revolt

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revolt

noun agitation, apostasy, change of sides, contrariety, counteraction, defection, defectio, defiance, desertion, disobedience, dissension, faithlessness, insubordination, insurgency, insurrection, motus, mutiny, noncompliance, opposition, outbreak, overthrow, overturn, political upheaval, rebellion, recalcitrance, revolution, rising, secession, seditio, sedition, strife, strike, subversion, tergiversation, tumultus, uprising
See also: battle, conflict, contest, defect, defiance, disagree, disloyalty, disobey, dispute, disturbance, fight, infidelity, insurrection, mutiny, outbreak, outburst, overthrow, protest, rebel, rebellion, reject, rejection, repel, resistance, revolution, riot, secede, sedition, strike, subversion, treason

REVOLT, crim. law. The act of congress of April 30, 1790, s. 8, 1 Story's L. U. S. 84, punishes with death any seaman who shall lay violent hands upon his commander, thereby to hinder or prevent his fighting in defence of his ship, or goods committed to his trust, or shall make a revolt in the ship. What is a revolt is not defined in the act of congress nor by the common law; it was therefore contended, that it could not be deemed an offence for which any person could be punished. 1 Pet. R. 118.
     2. In a case which occurred in the circuit court for the eastern district of Pennsylvania, the defendants were charged with an endeavour to make a revolt. The judges sent up the case to the supreme court upon a certificate of division of opinion of the judges; as to the definition of the word revolt. 4 W. C. C. R. 528. The opinion of the supreme court was delivered by Washington, J., and is in these words "This case comes before the court upon a certificate of division of the opinion of the judges of the circuit court for the eastern district of Pennsylvania, upon the following point assigned by the defendants as a reason in arrest of judgment, viz. that the act of congress does not define the offence of endeavoring to make a revolt; and it is not competent to the court to give a judicial definition of an offence heretofore unknown.
     "This court is of opinion that although the act of congress does not define this offence, it is nevertheless, competent to the court to give a judicial definition of it. We think that the offence consists in the endeavor of the crew of a vessel, or any one or more of them, to overthrow the legitimate authority of her commander, with intent to remove him from his command; or against his will to take possession of the vessel by assuming the government and navigation of her; or by transferring their obedience from the lawful commander to some other person." 11 Wheat. R. 417. Vide 4 W. C. C. R. 528, 405; Mason's R. 147 4 Mason, R. 105; 4 Wash. C. C. R. 548 1 Pet. C. C. R. 213; 5 Mason, R. 464; 1 Sumn. 448; 3 Wash. C. C. R. 525; 1 Carr. & Kirw. 429.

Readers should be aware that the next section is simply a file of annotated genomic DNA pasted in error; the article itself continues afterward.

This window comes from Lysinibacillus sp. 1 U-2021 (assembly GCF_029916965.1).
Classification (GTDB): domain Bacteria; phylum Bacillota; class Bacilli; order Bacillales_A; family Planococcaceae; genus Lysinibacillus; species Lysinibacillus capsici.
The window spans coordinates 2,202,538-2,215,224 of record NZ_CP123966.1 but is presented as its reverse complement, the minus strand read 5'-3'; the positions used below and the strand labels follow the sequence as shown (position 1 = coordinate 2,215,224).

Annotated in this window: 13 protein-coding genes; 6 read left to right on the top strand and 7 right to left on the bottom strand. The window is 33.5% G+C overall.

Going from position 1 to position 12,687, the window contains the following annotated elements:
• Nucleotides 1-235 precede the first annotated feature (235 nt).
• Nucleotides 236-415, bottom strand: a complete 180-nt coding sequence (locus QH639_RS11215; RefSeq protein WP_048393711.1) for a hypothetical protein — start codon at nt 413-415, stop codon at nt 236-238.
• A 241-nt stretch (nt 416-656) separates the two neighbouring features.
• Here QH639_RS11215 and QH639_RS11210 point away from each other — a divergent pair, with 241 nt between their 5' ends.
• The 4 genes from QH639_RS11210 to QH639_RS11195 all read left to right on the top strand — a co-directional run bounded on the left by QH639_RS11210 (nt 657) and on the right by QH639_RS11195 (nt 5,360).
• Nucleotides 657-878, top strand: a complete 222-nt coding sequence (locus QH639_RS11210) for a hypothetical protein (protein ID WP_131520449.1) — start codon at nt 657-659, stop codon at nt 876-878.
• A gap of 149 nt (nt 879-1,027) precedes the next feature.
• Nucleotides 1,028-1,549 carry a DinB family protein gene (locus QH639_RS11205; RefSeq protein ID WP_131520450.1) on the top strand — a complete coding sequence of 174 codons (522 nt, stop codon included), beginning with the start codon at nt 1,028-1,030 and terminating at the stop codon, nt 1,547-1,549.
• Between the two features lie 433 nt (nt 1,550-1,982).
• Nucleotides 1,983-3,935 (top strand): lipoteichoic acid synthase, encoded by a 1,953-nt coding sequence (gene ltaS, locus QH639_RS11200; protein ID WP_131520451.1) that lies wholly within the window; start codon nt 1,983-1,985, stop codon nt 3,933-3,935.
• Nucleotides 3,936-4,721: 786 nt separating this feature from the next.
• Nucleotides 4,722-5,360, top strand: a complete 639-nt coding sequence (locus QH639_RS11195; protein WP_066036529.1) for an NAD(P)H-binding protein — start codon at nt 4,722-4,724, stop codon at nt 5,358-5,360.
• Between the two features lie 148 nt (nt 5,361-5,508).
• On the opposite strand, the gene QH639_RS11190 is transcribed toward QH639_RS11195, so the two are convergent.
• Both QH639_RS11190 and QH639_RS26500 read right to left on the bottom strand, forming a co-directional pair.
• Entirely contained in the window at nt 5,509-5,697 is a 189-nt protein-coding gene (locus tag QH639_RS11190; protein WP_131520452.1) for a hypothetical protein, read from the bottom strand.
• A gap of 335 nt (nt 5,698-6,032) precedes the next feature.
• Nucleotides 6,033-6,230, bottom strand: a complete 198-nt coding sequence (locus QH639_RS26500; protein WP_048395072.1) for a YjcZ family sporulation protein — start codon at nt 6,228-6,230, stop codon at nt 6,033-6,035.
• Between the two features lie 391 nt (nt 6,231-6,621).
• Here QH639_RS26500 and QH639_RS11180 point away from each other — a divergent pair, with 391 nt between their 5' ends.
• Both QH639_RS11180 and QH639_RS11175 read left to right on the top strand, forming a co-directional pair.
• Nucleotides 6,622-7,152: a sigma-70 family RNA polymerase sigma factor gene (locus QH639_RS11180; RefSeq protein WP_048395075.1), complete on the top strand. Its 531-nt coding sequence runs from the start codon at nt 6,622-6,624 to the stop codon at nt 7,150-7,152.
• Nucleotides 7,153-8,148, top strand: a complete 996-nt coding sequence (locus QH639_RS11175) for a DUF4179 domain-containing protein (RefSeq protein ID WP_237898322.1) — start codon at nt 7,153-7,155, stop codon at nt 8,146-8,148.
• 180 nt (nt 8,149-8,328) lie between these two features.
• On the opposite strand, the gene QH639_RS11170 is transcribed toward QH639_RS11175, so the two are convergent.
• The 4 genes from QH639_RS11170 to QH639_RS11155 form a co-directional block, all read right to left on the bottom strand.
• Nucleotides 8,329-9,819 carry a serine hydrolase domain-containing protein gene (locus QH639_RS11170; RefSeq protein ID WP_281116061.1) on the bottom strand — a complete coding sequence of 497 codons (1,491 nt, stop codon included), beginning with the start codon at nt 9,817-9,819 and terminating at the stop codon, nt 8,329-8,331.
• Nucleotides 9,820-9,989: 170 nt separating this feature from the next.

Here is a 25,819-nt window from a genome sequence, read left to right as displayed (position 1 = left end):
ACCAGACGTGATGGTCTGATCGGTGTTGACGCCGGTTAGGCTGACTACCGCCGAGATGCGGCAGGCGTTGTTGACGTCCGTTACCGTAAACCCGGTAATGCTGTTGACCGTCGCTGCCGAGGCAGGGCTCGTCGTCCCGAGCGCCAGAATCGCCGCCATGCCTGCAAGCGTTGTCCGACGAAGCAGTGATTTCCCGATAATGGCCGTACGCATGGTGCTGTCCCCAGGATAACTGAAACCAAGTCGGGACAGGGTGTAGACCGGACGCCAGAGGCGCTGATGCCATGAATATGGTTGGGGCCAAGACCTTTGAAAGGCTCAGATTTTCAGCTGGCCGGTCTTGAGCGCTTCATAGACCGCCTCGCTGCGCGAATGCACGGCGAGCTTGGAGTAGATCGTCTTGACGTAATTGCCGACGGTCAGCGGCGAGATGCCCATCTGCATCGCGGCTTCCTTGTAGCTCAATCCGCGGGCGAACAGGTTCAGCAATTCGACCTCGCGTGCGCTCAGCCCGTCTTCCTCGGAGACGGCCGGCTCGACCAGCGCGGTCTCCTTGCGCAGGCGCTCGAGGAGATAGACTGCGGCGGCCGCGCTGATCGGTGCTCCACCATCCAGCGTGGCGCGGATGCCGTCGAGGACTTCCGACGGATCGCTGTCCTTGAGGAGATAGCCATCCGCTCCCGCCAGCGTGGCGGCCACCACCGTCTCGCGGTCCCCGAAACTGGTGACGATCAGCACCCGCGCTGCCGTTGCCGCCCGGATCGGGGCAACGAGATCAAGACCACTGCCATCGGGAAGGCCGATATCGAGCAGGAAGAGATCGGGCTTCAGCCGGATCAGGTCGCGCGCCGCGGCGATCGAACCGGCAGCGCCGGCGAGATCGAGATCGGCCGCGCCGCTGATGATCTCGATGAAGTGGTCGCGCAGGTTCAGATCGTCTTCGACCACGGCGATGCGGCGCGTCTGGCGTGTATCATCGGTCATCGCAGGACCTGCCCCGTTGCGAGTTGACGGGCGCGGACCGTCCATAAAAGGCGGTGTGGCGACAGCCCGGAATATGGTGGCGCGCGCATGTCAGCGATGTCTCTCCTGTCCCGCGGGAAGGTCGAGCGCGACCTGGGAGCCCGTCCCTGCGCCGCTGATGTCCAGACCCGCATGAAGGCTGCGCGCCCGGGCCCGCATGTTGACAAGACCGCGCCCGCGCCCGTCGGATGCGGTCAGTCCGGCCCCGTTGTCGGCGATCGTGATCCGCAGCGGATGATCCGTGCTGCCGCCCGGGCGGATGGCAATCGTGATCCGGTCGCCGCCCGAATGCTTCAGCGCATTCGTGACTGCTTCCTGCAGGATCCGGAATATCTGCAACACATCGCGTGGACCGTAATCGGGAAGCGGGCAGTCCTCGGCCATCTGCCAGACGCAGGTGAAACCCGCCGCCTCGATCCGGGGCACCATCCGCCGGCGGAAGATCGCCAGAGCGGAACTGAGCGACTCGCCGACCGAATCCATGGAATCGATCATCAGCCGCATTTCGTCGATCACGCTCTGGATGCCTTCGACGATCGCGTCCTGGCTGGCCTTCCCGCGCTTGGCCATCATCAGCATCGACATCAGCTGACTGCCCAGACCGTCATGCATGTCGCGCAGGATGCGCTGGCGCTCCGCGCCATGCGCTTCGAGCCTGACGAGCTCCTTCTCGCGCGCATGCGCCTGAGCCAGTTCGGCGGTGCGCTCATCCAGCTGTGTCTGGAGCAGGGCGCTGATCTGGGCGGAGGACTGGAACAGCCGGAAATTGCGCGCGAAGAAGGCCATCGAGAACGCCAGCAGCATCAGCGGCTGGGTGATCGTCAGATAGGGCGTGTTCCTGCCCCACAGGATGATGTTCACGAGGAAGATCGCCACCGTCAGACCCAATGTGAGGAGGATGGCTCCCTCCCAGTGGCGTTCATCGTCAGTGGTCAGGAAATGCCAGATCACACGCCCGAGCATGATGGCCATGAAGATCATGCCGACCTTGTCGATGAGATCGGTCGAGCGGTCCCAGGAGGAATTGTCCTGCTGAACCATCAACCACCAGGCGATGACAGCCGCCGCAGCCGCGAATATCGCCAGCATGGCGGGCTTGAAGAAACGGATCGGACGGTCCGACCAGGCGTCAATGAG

3. According to Wolff, revolt and rebellion are nearly synonymous; he says it is the state of citizens who unjustly take up arms against the prince or government. Wolff, Dr. de la Nat. 1232.

References in periodicals archive ?
As Oostindie acknowledges in the first chapter, the slave revolt of 1795 connects past and present and is central in the modern-day Curagaoan discourse on nation-building.
In order to analyse how a revolt effect can stay for more or less long time, we adapted the model so that when such revolt effect appears we study the evolution in slow form, with transitions in shorter steps ([DELTA] t = 5).
Urbainczyk discusses the role of the leader, the ideology of the slaves, and finally slave revolts in ancient historiography.
The revolts were predominantly urban and rarely pitted one social group against another.
Cutting across social classes, revolts accepted leaders from all levels of society, including peasants and low-wage manual workers who conspired alongside, but not necessarily under the command of, burghers, merchants, knights, and nobles.
Unlike the other Andean rebellions of the 1780s, the Tomas Katari revolt mainly resulted in attacks here and there, not massive warfare.
Between about 1650 and 1860 there were at least 485 collective acts of violent rebellion, including 392 shipboard revolts and 93 "attacks from the shore by apparently 'free' Africans against ships or longboats," says Richardson, an economic historian at the University of Hull, in Great Britain.
The 1936 revolt forced the Arabs to confront head-on the British plans for Palestine and the prestigious position Zionism held in Britain and Europe in general.
She chooses to examine the context in which slave revolts took place and then the ways in which supporters of slavery used the events to bolster the national identity of white male superiority and in which antislavery advocates used the events to disrupt that national identity.
While Bouve, like Tiernan, emphasizes "the irrational and arbitrary nature of cultural signs" as they functioned in the context of nineteenth-century Virginia, Their Shadows Before seems to take a more radical stance on the revolt.
American Slave Revolts and Conspiracies: A Reference Guide
slave revolts and abolitionism; a debate with Joao Pedro Marques.